Thursday, April 16, 2009
Our Appointment with USCIS
PHOTO CAPTION: Here I am with the two big binders of documents and evidence that we took to the appointment with Immigration. Mainly, our interviewer just wanted to see our passports, California driver's licenses, and my 2008 taxes. He seemed very happy that I'd brought a copy for him to keep.
At Andre's suggestion, we arrived at the USCIS (formerly INS) office in San Jose at 7:30 a.m., an hour before our appointment. I carried binders full of documentation and evidence of the validity of our marriage. We were both dressed professionally, as if we were defending a court case.
After going through security at the entrance (including the usual removal of shoes), we were directed upstairs. The security guard upstairs told us to drop our appointment letter in a basket. To our surprise, five minutes later our names were called.
Our interviewer was really nice. He didn't seem to need much convincing that our case was legitimate. In fact, he apologized a few times for the questions he asked, stating it was just part of his job. I'd been warned that they might take us in separate rooms and ask us very personal questions, even about our sex life. But instead, he spoke to both of us together.
The most prying questions were about our age and racial differences, if these were a problem for us. I got to quote my friend Karen who said I needed a younger man to keep up with all my energy. He asked me the race of my first husband, who is Guamanian. He asked Andre if he saw an opportunity to come to the U.S. when he met me in Santo Domingo. Actually, Andre had thought we might live together in Buenos Aires or Europe or Canada. He wasn't that excited about the U.S., but he's enjoying his life in Santa Cruz.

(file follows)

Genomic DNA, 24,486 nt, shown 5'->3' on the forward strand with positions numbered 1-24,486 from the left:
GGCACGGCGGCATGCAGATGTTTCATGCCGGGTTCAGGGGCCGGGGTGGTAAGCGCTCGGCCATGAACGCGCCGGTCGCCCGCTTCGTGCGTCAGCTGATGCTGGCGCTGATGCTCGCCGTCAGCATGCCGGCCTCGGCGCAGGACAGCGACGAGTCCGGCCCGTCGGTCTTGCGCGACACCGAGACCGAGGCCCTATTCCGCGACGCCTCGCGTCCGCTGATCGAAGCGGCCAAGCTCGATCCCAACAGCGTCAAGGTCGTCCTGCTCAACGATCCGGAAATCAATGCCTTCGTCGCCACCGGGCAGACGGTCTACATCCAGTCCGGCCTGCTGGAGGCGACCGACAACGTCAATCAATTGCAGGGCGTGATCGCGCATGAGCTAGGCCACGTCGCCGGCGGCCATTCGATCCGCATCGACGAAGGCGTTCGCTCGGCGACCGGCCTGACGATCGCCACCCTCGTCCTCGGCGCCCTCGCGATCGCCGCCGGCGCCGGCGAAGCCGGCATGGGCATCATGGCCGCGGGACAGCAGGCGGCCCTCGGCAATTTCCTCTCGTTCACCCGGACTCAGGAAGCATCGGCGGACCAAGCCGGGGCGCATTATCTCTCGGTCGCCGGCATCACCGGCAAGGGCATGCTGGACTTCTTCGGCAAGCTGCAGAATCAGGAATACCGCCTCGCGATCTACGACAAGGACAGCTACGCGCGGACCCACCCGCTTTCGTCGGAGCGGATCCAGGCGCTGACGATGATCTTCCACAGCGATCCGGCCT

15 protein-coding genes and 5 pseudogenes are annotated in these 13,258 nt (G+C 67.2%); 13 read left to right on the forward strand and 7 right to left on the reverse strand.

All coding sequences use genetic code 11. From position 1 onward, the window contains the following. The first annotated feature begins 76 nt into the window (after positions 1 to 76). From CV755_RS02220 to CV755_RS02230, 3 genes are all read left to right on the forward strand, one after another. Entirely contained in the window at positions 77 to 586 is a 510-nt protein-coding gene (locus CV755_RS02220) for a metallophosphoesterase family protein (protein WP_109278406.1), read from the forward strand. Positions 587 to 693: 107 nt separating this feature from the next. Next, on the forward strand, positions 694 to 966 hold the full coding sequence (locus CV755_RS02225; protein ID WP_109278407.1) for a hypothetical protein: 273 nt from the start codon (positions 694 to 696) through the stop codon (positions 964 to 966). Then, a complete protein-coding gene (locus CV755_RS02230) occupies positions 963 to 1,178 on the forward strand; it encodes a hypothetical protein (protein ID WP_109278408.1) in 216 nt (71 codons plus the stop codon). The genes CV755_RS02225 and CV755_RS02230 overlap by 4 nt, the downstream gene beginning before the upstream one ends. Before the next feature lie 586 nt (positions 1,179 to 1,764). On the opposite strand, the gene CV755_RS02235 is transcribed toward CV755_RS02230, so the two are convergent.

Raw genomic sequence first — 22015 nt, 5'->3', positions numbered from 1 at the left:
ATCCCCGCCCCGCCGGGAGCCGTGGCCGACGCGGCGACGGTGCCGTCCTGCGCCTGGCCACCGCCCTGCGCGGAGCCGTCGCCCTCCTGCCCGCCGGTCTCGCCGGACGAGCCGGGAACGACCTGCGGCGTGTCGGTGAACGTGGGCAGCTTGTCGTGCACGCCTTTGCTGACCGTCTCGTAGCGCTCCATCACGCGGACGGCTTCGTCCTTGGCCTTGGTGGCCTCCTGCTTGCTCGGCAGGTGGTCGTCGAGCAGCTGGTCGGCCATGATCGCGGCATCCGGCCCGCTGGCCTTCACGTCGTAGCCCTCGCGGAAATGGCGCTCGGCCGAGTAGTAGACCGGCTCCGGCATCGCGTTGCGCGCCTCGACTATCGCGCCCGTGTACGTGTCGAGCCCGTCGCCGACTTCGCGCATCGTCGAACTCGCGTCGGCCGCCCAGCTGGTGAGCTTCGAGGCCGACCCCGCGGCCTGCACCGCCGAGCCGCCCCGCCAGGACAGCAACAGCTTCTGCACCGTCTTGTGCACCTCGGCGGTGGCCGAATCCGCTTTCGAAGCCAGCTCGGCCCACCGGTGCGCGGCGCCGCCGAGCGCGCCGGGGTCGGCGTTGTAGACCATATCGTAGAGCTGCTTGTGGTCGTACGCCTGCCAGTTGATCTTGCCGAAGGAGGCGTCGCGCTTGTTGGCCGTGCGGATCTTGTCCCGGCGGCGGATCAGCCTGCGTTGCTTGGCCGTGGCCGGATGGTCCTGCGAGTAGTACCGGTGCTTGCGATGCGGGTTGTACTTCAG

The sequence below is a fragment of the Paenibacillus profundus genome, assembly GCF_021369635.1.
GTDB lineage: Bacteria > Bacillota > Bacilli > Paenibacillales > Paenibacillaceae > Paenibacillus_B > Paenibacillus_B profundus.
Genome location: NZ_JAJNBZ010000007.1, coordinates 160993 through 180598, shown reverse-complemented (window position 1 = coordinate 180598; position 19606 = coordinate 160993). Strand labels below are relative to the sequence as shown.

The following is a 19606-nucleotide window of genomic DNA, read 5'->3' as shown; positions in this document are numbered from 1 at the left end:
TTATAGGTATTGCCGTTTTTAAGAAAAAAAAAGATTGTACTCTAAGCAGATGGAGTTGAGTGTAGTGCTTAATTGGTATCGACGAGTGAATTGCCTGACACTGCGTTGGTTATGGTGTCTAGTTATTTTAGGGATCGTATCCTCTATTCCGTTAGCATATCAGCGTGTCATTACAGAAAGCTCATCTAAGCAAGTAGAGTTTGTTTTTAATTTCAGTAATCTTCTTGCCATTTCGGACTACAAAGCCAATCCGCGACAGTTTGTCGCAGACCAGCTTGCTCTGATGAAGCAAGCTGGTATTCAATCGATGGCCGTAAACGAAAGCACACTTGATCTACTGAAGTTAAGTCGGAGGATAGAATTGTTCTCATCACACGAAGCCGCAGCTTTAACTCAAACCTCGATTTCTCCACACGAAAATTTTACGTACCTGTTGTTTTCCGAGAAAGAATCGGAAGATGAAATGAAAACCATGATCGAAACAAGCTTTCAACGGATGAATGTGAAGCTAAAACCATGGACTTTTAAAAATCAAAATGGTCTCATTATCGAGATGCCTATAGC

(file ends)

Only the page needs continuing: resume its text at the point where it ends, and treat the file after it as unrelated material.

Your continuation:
My favorite question was: "Have you ever been involved in terrorist activities?" I asked him if anyone ever says yes to that question. He kind of smirked and said, "No comment." He also asked a lot of questions about the situation in Haiti and if Andre had ever been involved in killing or hurting other people. I think Andre's family locked themselves in at home whenever there was rioting in the streets. They don't get involved at all.
The interviewer didn't ask to see hardly any of the documents I'd brought. And we had everything he asked for. So it was better to be overprepared. He enjoyed looking at our wedding album and then I handed him a stack of photos of us on our honeymoon and on our trips around California and Las Vegas. He pulled out the ones he wanted to include in our file. He especially liked the ones of me with Andre's family in Brooklyn, the ones where his aunt is always hugging me.
He told us that our case was approved and Andre should be receiving his green card for conditional residency within 30 days. He explained that Andre's residency won't be permanent until we come back in two years and do another interview. His status in the U.S. is dependent on our marriage surviving two more years. When I got home, I called American Airlines since I have enough frequent flyer miles saved for one of our tickets. We might go in June.
It was 8:30, the time of our original appointment, when we left the building. Right away Andre said, "oh good, I can still go to my ESL class." I had hoped to spend the day in San Jose, going out for breakfast to celebrate, followed by the science museum. But I admire his devotion to his English studies, so back to Santa Cruz and our daily routine we went.